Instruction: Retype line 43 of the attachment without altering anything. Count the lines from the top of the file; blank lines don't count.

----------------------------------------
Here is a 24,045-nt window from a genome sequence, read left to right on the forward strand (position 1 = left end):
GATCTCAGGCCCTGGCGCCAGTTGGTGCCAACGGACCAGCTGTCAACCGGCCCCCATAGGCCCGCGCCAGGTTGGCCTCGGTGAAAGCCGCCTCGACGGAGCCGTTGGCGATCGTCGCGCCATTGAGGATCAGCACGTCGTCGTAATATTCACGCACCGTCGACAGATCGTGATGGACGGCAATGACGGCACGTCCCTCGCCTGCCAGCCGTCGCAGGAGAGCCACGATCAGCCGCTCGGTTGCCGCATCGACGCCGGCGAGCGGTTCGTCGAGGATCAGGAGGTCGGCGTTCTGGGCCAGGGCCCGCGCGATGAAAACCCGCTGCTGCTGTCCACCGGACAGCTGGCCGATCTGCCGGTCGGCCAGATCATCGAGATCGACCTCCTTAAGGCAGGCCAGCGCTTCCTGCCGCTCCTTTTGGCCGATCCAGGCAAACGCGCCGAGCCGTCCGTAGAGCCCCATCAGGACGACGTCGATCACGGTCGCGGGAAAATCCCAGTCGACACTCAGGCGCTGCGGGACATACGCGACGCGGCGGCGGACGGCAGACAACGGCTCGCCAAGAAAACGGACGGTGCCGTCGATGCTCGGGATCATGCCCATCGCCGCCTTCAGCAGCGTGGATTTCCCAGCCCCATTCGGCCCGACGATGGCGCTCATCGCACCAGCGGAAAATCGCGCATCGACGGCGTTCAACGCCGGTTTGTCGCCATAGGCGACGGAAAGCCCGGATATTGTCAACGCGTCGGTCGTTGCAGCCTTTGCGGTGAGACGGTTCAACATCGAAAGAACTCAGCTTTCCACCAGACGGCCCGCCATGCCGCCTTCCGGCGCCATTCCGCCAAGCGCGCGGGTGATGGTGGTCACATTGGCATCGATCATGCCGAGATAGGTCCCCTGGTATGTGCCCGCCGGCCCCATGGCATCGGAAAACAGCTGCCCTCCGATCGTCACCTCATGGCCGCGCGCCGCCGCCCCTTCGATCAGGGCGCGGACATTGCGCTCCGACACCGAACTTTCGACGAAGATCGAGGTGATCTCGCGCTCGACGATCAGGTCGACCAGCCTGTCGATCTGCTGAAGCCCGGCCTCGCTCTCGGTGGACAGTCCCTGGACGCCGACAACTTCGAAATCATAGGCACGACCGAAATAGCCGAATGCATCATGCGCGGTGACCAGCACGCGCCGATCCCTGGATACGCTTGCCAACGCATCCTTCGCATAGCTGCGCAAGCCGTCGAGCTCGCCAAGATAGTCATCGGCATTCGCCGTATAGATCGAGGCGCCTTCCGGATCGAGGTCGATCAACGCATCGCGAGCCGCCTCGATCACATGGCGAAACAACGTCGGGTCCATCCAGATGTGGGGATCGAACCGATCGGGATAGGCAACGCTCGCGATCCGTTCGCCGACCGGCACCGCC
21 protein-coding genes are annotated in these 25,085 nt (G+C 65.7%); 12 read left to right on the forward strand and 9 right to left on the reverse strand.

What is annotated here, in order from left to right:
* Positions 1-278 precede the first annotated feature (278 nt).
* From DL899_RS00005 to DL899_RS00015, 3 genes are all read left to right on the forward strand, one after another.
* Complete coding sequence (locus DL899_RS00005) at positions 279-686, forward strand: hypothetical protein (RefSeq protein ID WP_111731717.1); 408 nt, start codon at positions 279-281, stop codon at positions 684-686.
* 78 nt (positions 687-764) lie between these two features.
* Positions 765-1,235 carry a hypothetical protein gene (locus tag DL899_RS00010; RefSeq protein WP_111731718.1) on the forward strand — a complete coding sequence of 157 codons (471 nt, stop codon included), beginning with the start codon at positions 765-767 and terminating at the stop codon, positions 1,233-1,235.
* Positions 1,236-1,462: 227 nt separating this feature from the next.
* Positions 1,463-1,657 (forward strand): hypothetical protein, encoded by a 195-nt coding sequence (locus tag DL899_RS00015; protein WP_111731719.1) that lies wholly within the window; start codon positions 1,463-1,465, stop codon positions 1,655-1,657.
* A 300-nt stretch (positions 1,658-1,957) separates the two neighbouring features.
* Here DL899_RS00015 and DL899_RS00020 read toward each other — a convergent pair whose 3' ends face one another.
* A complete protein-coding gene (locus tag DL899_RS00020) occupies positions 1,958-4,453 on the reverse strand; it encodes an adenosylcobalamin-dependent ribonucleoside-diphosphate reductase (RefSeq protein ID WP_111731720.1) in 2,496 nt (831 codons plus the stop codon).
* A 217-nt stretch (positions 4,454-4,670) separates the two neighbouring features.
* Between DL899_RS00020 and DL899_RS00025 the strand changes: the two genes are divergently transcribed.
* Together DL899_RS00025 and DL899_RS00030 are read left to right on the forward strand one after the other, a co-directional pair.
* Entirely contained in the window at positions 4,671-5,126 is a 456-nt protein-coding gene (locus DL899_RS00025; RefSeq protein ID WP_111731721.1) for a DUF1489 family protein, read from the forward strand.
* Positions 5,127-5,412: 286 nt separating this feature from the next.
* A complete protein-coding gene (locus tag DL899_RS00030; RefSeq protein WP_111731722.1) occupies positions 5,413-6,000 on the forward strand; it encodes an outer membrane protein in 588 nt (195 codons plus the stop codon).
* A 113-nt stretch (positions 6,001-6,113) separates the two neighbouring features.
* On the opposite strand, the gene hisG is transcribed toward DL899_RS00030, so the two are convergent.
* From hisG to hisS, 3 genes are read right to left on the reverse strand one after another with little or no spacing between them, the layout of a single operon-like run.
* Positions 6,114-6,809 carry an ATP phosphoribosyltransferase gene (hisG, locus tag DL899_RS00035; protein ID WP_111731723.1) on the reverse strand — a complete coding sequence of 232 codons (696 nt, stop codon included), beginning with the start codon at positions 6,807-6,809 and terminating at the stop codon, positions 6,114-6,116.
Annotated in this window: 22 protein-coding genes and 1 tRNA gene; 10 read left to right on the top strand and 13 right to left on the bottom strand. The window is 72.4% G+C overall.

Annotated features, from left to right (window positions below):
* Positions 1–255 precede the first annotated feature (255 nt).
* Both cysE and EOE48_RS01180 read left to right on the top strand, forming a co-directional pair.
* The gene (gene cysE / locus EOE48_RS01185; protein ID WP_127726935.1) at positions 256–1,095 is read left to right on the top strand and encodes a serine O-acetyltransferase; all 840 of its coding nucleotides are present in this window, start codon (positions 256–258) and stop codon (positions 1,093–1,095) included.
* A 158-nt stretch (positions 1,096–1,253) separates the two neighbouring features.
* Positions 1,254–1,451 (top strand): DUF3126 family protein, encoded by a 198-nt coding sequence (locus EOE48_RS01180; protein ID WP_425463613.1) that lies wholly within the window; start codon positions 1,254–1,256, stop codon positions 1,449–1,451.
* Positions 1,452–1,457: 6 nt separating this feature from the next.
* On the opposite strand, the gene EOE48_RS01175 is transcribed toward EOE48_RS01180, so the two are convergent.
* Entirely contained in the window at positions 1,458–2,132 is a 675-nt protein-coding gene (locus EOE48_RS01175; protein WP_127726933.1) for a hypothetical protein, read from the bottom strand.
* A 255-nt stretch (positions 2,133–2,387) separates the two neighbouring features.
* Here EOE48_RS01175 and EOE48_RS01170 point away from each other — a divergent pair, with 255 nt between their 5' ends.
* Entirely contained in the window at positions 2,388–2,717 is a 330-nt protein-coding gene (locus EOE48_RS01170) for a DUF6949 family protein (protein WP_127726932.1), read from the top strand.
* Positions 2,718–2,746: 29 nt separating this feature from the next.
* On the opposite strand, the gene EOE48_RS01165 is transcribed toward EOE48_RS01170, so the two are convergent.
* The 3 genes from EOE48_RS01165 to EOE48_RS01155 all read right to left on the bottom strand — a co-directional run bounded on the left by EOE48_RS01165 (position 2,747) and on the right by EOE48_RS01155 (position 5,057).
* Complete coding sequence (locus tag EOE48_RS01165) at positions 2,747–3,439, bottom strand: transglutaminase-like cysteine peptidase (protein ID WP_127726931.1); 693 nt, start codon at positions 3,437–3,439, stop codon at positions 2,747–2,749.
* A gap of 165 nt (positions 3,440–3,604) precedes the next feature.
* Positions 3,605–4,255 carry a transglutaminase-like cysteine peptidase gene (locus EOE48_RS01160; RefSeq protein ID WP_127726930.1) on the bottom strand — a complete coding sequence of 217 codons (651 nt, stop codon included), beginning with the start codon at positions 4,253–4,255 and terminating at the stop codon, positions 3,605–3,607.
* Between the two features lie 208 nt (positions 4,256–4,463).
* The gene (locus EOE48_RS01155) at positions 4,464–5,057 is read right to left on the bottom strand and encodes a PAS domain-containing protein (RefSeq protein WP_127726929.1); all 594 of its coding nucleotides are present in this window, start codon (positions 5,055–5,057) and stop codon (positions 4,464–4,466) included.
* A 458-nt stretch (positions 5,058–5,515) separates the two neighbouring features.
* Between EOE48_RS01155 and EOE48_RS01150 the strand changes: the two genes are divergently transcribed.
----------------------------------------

* Positions 3,605–4,255 carry a transglutaminase-like cysteine peptidase gene (locus EOE48_RS01160; RefSeq protein ID WP_127726930.1) on the bottom strand — a complete coding sequence of 217 codons (651 nt, stop codon included), beginning with the start codon at positions 4,253–4,255 and terminating at the stop codon, positions 3,605–3,607.